Russian activist admits he spied Confession: The man who exposed Russia's 1979 anthrax accident says he was forced to spy. But his alleged handlers say he spied for Sweden.

May 26, 1998|By Will Englund | Will Englund,SUN FOREIGN STAFF

MOSCOW -- An environmental activist who has spent years valiantly crusading to discover the truth behind a deadly Soviet-era anthrax accident was badgered so relentlessly and ominously by Russian authorities that he finally broke and agreed to become an informant for them.

In a dramatic public confession yesterday, Sergei Volkov described how he was blackmailed and his family impoverished because of his efforts to expose dark secrets of the Soviet past, in a country where civic activism is often considered tantamount to treason.

"You have to understand, I broke psychologically," he said.

Unrepentant intelligence officers coolly declared yesterday that Volkov might very well be a spy -- but a Swedish one.

Volkov is a mild-mannered man given to long digressions when he talks. He hardly seems like espionage material, but his painstaking investigation of an anthrax outbreak in the city of Sverdlovsk in 1979, where a secret military lab was operating, undeniably riled powerful forces.

"Recruiting Volkov as an agent was not only to get information, but to shut him up, because in this way he would come under their control," said Sergei Grigoryants, an advocate for press freedom.

Even as Volkov was speaking to reporters, President Boris N. Yeltsin was assuring an international gathering of editors at the Kremlin that "Russia has become a full-fledged member of the community of democratic states, a country where the principle of the freedom of the press and information has become established."

Volkov's case puts that principle to the test.

He said he was coerced into cooperating this year and told to find out what he could about foreign correspondents he talked with in Moscow and about participants at a conference on biological warfare in Stockholm, Sweden, that he attended two weeks ago.

His compensation amounted to 200 rubles, or about $37 -- which he placed into an envelope at a news conference yesterday and mailed back to the Federal Security Service, the successor to the KGB.

His career as an informer was short-lived: By the end of the Stockholm meeting, he had told his Swedish hosts about his work for the spy service. He then laid low in Moscow, surfacing briefly yesterday to tell his story.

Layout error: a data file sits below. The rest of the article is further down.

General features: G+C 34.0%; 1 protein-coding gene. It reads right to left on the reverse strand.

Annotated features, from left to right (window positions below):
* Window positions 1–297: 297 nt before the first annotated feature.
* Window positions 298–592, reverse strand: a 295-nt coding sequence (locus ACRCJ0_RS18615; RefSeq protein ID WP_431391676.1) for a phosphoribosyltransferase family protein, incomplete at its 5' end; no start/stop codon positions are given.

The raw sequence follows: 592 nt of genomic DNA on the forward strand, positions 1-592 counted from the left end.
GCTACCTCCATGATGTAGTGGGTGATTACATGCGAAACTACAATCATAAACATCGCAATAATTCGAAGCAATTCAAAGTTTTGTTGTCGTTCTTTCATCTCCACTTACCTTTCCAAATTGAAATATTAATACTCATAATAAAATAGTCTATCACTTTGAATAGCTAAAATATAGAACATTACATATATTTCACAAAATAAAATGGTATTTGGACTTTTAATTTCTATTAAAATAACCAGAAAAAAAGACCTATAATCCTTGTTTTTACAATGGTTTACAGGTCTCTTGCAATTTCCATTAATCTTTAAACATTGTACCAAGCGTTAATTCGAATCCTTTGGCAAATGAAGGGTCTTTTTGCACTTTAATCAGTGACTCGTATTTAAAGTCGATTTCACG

The methods used by the security service, as described by Volkov at the news conference and in an article that appeared in the newspaper Novaya Gazeta, were classic examples of the way the KGB used to go about its work. That such methods have surfaced again in Russia, seven years after the demise of the Soviet Union, suggests just how entrenched old habits can be.

And the reaction of what is now known as the FSB was reminiscent of the past as well.

A Swedish provocation

In the Krasnodar region, where Volkov lives, a spokesman for the local FSB office said late yesterday that the environmentalist had distorted the facts. Volkov approached the FSB, said Nikolai Panchishkin, not the other way around. Moreover, Panchishkin charged, it was probably a provocation organized by the Swedish intelligence service.

In Stockholm, Annika Soder, the spokeswoman for the Swedish Foreign Ministry, said: "We know very, very little about this." She could neither confirm nor deny any involvement by Swedish intelligence.

Volkov has spent much of the past five years investigating the aftermath of a 1979 accident at a biological weapons laboratory in Sverdlovsk, now renamed Yekaterinburg, in which anthrax was released and hundreds of civilians were killed.

The official death toll stands at 92, but Volkov thinks the number may be closer to 1,000. His interviews with survivors have raised questions about how the anthrax might have been re-engineered in the lab, or perhaps have had another lethal agent

piggy-backed onto it.

Volkov was a resident of the city at the time, but because of his son's poor health, moved to the southern Russian town of Gelendzhik several years ago.

He continued his work on the Sverdlovsk disaster, and in December accompanied a German television crew to the site.

"It was then that my life turned into a complete nightmare," he said.

Volkov was unemployed; as soon as he returned to Gelendzhik his wife was fired. Then the hook was planted.

In January a police officer approached Volkov on the street and asked him as a civilian to witness the search of a man who had been arrested with drugs, as is customary under Russian police procedure. But soon after that, Volkov learned that he was to be interrogated as a material witness in the case. Then two men accosted him, told him they knew he was in a bad way, and that it was a short step from being a witness to being a defendant.

There was one way out, they said: to cooperate in "combating crime."

Volkov was interviewed in Moscow by The Sun in February, and later held a news conference here on the Sverdlovsk incident. When he returned to Gelendzhik, he said yesterday, he found his invalid son collecting empty bottles so that the family might have a few kopecks to live on.

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